Bankruptcy, Race, and Homeownership: Does the Decision to File Preserve Homeownership?
Fenaba Addo, University of Wisconsin-Madison
J. Michael Collins, University of Wisconsin-Madison
How do existing legal structures contribute to or mitigate wealth building and economic disparities within our society? Blacks and Hispanics comprise a disproportionate share of households who file for consumer bankruptcy. They are also more likely to experience foreclosure. This study examines the behavior of households with mortgage loans during the peak of the housing boom and subsequent bust. Specifically, we examine the influence of bankruptcy on the probability of mortgage default and foreclosure using a monthly panel dataset of about 230,000 private label largely subprime mortgages originated between 2004 and 2006 and tracked through January 2013. We show the demographic, socioeconomic, and local geographic factors predicting the probability that a household files for bankruptcy with particular attention to racial differences in delinquency and default. We then estimate whether filing for bankruptcy is associated with the likelihood of mortgage default or foreclosure, including testing state variations in bankruptcy provisions.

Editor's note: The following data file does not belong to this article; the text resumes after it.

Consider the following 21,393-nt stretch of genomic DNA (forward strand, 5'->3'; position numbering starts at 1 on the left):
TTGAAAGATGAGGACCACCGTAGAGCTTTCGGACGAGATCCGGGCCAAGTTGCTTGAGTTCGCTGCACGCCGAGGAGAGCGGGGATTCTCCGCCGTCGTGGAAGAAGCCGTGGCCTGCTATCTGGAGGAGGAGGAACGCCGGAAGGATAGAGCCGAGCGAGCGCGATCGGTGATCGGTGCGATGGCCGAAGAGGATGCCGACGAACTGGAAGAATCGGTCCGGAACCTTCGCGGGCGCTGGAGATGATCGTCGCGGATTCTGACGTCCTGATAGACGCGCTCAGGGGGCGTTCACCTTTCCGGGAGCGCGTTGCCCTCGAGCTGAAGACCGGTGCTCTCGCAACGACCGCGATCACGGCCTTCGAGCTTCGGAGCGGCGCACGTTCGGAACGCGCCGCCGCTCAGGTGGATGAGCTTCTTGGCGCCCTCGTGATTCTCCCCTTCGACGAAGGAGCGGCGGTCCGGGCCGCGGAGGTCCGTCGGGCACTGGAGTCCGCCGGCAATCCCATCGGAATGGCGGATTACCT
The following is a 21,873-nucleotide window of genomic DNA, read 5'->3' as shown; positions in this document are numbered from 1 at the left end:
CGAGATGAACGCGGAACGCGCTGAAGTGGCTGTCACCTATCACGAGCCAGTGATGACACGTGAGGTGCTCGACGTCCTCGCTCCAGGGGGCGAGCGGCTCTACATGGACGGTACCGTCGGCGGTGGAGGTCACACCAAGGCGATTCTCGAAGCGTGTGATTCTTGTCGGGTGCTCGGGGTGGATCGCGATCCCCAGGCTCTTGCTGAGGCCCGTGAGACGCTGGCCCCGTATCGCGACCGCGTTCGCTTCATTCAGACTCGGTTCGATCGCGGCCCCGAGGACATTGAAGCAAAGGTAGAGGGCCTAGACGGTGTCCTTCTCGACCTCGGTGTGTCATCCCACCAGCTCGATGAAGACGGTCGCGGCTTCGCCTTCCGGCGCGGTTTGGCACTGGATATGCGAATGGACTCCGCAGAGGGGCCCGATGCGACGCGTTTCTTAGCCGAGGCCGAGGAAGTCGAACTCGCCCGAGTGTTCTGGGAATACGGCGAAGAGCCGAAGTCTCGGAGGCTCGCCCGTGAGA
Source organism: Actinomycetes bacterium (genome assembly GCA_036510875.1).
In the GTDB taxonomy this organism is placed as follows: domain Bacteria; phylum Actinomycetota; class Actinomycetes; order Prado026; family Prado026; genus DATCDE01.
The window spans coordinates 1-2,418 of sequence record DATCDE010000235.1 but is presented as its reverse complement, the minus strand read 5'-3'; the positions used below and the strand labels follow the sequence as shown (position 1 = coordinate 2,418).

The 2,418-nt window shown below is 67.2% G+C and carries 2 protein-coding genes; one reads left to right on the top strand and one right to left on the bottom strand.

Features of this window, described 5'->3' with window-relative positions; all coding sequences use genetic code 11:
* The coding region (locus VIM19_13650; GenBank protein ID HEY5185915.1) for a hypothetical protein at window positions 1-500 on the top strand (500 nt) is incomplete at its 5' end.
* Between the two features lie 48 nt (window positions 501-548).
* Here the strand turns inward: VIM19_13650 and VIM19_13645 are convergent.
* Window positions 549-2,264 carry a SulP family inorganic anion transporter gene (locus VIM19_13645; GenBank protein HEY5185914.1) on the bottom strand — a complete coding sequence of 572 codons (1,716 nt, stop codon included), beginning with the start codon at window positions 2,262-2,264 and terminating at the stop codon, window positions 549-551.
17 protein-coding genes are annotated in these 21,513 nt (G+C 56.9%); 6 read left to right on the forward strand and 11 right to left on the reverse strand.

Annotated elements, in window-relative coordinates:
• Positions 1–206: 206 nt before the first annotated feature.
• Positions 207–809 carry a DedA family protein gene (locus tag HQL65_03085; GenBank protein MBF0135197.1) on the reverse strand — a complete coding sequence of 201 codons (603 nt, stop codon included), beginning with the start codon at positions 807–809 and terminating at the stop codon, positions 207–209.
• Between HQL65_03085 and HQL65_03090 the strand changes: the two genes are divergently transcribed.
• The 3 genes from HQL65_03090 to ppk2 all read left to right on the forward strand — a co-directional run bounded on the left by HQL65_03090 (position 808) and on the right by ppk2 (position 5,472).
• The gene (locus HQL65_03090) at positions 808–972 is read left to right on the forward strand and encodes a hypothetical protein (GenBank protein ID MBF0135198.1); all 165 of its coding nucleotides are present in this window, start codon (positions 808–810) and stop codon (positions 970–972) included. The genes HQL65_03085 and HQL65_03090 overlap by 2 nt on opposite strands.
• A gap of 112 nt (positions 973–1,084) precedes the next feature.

Presented in Session 202: Housing and Living Arrangements since the Great Recession